Working Paper No. 292 | December 1999

Why Do Political Action Committees Give Money to Candidates?

Campaign Contributions, Policy Choices, and Election Outcomes

This paper examines political action committees' motivations for giving campaign contributions to candidates for political office. First, the paper estimates the effect of campaign contributions received by candidates on the outcomes of the 1996 elections to the United States House of Representatives. Next, the paper uses a Congressional Quarterly survey of candidates' policy positions to determine the impact of contributions on the policy stances adopted by the candidates. The empirical results suggest that political action committees donate campaign funds to challengers in order to affect the outcome of the election. Campaign contributions received by challengers have a large impact on the election outcome but do not affect the challengers' policy stances on any of the five issues examined in this paper. Campaign contributions to incumbents do not raise their chances of election, however, and affect their policy decisions on only one issue. Some evidence is presented that PAC contributions to incumbents may be given primarily in order to secure unobservable services for the political action committees.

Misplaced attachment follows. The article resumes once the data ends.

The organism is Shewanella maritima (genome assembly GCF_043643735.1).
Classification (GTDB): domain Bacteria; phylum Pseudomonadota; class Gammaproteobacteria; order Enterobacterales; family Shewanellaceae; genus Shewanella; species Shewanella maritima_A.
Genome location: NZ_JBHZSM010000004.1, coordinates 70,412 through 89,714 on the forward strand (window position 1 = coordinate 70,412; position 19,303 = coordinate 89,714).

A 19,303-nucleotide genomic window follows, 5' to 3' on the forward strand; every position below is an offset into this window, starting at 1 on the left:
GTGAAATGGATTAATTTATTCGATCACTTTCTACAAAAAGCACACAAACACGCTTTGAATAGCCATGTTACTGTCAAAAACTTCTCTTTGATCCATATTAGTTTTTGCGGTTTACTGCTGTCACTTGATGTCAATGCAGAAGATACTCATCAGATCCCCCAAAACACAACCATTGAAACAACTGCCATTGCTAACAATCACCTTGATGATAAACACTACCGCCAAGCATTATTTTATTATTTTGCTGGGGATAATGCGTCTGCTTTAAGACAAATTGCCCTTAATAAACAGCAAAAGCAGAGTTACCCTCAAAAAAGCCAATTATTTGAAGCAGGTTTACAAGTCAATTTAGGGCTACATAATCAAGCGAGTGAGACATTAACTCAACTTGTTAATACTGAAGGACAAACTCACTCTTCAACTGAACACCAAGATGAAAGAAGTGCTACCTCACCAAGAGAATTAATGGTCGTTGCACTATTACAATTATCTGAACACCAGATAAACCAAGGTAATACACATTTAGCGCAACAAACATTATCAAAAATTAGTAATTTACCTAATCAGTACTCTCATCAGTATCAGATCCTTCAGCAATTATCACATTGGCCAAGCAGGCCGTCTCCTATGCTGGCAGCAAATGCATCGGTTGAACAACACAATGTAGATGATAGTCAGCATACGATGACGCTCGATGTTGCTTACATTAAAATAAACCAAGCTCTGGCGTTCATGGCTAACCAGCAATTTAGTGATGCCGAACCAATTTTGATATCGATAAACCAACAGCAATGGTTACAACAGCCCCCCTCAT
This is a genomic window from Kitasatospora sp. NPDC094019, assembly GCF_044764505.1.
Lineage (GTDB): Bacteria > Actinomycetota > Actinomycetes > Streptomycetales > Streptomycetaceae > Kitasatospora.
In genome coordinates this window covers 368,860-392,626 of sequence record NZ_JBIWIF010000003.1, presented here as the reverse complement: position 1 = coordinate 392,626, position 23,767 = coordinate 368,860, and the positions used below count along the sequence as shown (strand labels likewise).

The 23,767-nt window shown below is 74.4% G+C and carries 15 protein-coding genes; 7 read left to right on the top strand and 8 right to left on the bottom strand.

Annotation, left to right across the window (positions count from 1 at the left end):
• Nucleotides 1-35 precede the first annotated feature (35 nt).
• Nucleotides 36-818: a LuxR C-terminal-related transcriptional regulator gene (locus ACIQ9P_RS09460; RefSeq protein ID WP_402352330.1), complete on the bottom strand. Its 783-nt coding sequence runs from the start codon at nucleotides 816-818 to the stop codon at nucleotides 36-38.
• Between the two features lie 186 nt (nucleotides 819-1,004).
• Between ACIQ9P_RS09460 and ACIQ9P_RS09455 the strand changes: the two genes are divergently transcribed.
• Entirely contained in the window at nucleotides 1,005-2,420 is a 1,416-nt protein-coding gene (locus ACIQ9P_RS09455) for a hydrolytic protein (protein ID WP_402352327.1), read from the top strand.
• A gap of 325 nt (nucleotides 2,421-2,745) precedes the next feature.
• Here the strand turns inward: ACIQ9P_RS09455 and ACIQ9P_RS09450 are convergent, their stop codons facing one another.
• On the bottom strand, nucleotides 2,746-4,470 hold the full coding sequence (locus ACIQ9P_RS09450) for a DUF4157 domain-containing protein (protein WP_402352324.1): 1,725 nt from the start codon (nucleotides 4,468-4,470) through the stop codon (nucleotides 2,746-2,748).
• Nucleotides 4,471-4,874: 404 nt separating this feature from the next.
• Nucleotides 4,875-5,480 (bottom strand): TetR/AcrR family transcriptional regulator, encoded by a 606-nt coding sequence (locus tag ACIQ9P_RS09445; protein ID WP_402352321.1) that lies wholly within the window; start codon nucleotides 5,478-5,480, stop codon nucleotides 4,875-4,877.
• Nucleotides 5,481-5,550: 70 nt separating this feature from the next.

Associated Program:
Christopher Magee

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